Thursday, May 5, 2016

Seattle food waste rule violates privacy, court rules

By Ken McEntee
Composting News

Snooping through residents’ garbage to find violations of Seattle’s food waste disposal ban violates residents’ rights to privacy, as protected by the Washington state constitution, a King County Superior Court judge ruled this month. Judge Beth M. Andrus granted summary judgement to plaintiffs in Bonesteel v. City of Seattle and issued an injunction against enforcement of unconstitutional portions of the city’s food waste disposal ban.

The ruling does not mean that Seattle’s ban on the disposal food waste and compostable paper in residential garbage itself is unlawful, and the plaintiffs did not challenge the city’s right to ban food waste from trash collections.

“The ruling that the city’s ban on recyclables and food waste in the trash is lawful helps Seattle meet its recycling goals,” said Andy Ryan, media relations coordinator for Seattle Public Utilities (SPU). “The ruling requires that we ensure the way trash is collected maintains our customers’ privacy. We will study the ruling and determine what changes we need to make in the program and the city ordinance.”
Bonesteel v. City of Seattle is a civil rights lawsuit filed in July 2015 on behalf of a number of Seattle residents who say their rights were violated by the inspection provisions of the food waste ordinance.

“Today’s ruling is a victory for common sense and constitutional rights,” said Ethan Blevins, staff attorney for the Pacific Legal Foundation (PLF), a non-profit public interest legal organization that represented the residents at no charge. “A clear message has been sent to Seattle public officials: Recycling and other environmental initiatives can’t be pursued in a way that treats people’s freedoms as disposable. Seattle can’t place its composting goals over the privacy rights of its residents. By authorizing garbage collectors to pry through people’s garbage without a warrant, the city has promoted a policy of massive and persistent snooping. That’s not just wrong as a matter of policy, as the judge has correctly ruled, it is wrong as a matter of law.”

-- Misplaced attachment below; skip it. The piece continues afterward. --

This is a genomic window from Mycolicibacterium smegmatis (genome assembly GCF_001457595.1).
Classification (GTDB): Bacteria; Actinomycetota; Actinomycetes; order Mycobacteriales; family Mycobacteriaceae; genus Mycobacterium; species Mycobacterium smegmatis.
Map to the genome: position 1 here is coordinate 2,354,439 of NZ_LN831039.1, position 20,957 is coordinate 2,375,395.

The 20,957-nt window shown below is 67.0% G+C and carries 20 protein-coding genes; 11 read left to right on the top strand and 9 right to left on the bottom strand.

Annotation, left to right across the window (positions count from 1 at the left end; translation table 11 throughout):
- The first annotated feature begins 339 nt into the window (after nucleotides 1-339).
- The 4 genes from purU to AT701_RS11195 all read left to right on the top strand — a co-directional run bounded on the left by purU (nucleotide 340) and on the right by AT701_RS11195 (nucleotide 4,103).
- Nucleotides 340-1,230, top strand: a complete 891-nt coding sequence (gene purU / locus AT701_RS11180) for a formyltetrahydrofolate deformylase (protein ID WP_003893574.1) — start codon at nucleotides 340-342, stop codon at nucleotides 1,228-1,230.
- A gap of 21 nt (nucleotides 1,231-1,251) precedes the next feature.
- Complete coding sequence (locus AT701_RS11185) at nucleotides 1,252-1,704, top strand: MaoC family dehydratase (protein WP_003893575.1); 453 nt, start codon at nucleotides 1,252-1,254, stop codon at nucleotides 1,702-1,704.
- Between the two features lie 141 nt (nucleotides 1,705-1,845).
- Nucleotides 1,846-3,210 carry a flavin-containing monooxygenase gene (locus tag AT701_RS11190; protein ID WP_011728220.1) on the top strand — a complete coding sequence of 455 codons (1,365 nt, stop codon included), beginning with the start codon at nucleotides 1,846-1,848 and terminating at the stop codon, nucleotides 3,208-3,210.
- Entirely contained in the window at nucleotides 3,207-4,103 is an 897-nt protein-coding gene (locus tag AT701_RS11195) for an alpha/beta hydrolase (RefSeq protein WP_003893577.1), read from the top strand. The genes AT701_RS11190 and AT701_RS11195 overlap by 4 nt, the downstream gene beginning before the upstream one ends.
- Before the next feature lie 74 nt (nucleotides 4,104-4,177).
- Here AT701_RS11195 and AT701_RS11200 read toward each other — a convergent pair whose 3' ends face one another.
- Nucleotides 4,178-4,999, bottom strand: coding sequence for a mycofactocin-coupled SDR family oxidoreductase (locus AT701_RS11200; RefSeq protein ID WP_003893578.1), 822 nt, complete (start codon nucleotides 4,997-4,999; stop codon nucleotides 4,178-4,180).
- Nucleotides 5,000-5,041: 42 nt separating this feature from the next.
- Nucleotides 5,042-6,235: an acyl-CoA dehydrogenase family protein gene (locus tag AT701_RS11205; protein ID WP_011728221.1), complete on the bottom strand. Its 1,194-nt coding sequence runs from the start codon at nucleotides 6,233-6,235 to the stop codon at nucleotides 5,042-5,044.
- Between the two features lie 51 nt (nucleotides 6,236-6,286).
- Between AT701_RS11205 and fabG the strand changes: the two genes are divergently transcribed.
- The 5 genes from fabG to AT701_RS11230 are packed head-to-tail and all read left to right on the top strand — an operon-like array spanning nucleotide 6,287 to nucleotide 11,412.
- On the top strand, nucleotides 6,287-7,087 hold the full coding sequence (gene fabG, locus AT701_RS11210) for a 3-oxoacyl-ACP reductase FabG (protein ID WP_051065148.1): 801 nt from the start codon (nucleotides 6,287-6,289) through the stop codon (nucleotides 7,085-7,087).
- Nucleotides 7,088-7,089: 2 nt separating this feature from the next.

At issue was Seattle Ordinance No. 124582, which prohibits residents from throwing food and compostable paper in the trash. The food waste ban requires garbage collectors to monitor the contents of garbage cans through visual inspection and to report residents to Seattle Public Utilities when significant amounts of a can’s contents (more than 10 percent) are made up of recyclables or food waste.  The law applies to single-family homes, apartments and commercial properties.

As invoked by the lawsuit, PLF said, the ordinance violates the right to privacy.  Article I, section 7, of the Washington Constitution provides that “no person shall be disturbed in his private affairs, or his home invaded, without authority of law.”  The provision offers more expansive protection than the Fourth Amendment to the U.S. Constitution. Washington courts “jealously guard” the right to privacy, holding that people have a reasonable expectation that the contents of their garbage cans will remain private, and that the government may not search rubbish bins without a warrant, PLF said.

SPU inspectors or contractors inspected residents’ trash containers to visually determine whether they exceeded 10 percent food waste. If they did, a sticker indicating the violation was placed on the container and a $1 fine was levied. Seattle contracts with Waste Management and Recology/CleanScapes to collect trash. Compostables are collected by Lenz Enterprises and PacificClean of Washington.

According to the suit, collectors tagged about 500 trash cans per week when the program started in early 2015. The rate of tagged cans dropped to about 40 per week by late 2015.

Ryan said the city is “pleased that the court’s ruling recognizes the city's ability to regulate what goes into trash cans to address conservation and safety needs. Plain view monitoring for dangerous items is vital to protecting worker and public safety. This was the most important issue at stake in this case.”

Also see Seattle sued for trashing privacy rights.

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